San Diego Padres Ban Concealed Carry For Off-Duty Cops

Opening Day at Petco field marked the implementation of the San Diego Padres’ new concealed carry policy, which bans off-duty and former cops from carrying concealed weapons for self-defense.

Padres’ vice president of business administration and general counsel Erik Greupner said their decision is the result of a Major League Baseball (MLB) ruling that all stadiums install metal detectors by 2015. On January 21, 2014, the New York Daily News reported MLB’s ruling, which reflected “the Department of Homeland [Security’s ongoing effort] to standardize security practices across the game.”

The Padres decided that with metal detectors at every instance, the benefit of off-duty and former cops carrying guns was annulled.

According to U-T San Diego, the Padres are the last of five ballparks in California to ban concealed firearms. Before implementing the ban, team reps talked “with local law enforcement leaders–including San Diego Police Chief Shelley Zimmerman, Sheriff Bill Gore, Escondido police Chief Chris Carter and representatives from two law enforcement unions–who accepted [it].”

A San Diego Sheriff’s Department spokesman said:

The Padres determined that they would be the only MLB ballpark in California to allow concealed firearms in the ballpark, which would place the organization in peril from a liability perspective if there is ever an injury or incident involving a concealed firearm at Petco Park.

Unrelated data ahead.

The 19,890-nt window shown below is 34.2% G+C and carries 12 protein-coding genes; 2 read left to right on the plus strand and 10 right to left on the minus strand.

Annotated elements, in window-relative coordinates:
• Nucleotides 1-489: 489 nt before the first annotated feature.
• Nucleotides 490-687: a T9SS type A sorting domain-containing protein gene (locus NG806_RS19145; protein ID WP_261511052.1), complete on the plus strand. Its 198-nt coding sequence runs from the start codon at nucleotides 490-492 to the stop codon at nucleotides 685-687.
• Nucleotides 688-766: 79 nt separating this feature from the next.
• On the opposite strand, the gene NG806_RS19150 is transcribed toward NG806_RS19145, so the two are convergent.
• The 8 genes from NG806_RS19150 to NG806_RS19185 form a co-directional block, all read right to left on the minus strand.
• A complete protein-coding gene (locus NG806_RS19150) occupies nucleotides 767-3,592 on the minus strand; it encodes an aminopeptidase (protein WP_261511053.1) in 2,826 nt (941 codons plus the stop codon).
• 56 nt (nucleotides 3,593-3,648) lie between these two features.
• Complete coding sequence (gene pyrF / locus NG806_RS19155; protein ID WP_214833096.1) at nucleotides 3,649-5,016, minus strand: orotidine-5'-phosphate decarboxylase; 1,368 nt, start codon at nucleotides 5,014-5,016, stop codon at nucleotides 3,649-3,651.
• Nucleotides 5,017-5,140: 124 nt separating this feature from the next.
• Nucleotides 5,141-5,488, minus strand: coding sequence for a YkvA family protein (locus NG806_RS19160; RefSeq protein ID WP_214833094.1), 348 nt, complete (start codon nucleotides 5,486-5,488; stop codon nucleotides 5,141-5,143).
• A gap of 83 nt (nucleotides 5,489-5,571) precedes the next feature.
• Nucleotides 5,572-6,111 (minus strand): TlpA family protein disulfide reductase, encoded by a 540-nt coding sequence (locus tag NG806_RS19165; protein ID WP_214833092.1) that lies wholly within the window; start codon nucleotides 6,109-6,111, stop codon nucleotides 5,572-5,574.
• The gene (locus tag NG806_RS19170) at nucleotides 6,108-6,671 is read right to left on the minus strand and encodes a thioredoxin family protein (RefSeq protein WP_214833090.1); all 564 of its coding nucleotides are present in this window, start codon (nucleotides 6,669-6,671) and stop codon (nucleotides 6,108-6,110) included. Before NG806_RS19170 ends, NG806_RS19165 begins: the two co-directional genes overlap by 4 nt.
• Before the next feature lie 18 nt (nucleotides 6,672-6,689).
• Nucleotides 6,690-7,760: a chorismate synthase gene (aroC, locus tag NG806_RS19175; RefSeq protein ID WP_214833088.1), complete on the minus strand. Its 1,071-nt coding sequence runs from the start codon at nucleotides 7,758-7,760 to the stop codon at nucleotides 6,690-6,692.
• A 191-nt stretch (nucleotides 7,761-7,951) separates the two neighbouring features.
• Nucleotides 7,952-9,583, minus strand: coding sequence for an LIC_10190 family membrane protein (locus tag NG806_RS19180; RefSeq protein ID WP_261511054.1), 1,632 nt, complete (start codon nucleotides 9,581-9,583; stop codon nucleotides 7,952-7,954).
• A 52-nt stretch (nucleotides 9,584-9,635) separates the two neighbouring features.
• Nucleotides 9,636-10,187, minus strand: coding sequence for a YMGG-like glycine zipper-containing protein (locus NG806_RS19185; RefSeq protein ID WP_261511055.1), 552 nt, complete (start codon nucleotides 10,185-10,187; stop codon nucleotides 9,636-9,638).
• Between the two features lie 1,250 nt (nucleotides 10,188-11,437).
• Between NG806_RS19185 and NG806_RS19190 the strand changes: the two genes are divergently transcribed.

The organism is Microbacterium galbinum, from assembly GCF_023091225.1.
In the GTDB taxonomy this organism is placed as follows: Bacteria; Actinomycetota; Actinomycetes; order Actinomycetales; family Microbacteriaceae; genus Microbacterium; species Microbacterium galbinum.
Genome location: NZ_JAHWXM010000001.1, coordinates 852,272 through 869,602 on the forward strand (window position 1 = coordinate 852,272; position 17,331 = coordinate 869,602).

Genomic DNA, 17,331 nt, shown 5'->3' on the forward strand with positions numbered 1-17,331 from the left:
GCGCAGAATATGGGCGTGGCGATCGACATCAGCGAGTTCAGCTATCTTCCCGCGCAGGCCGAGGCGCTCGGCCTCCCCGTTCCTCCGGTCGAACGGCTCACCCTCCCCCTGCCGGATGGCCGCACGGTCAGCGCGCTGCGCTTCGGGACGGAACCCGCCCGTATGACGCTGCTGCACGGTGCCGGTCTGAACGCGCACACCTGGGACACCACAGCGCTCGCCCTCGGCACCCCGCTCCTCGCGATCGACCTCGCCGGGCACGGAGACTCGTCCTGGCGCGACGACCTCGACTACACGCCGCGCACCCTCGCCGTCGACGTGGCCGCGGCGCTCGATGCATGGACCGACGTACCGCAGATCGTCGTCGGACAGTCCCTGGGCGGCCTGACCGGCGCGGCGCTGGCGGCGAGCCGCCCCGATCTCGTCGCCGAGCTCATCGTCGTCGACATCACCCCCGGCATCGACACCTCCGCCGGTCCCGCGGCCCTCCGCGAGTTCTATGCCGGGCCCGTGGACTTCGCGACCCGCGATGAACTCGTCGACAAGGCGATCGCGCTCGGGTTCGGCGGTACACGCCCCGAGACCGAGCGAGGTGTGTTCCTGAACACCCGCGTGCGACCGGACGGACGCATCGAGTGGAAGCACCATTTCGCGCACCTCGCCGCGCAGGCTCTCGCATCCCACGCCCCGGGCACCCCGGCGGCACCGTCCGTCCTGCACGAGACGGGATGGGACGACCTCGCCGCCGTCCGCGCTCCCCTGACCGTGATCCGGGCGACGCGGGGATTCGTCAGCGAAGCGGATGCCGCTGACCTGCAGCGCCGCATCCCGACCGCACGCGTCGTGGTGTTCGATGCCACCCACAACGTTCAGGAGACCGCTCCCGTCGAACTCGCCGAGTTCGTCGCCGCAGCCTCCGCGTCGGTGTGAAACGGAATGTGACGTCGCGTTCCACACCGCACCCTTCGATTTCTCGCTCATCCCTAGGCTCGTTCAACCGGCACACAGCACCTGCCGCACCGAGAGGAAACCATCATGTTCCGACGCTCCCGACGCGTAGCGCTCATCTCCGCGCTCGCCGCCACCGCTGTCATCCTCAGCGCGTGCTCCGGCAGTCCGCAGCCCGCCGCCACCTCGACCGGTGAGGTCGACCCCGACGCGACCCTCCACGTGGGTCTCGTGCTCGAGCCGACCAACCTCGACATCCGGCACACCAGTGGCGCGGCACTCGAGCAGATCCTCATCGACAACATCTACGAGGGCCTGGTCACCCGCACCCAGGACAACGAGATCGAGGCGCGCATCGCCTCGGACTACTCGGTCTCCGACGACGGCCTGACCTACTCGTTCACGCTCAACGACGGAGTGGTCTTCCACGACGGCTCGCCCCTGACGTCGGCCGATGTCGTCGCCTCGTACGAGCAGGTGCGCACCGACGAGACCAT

On July 22, 2004, President George W. Bush signed the “Law Enforcement Officer’s Safety Act”–an act that “authorizes off-duty and retired law enforcement officers to carry a concealed firearm in any jurisdiction in the country, with limitations.” The Padres point to “private property” as one of those limitations, and because they are “part owners” of the stadium they are exercising their ability disarm off-duty and former cops.

On October 7, 2013, Breitbart News reported that the National Football League banned concealed carry for off-duty police at its games as well. Police unions slammed the decision, saying you never know when something is going to go wrong and a cop has to be ready to be cop, whether in uniform or not.

NFL head of security Jeff Miller saw it differently. He said, “The likelihood that there’s a need for the use of force by an off-duty officer is extremely remote.”

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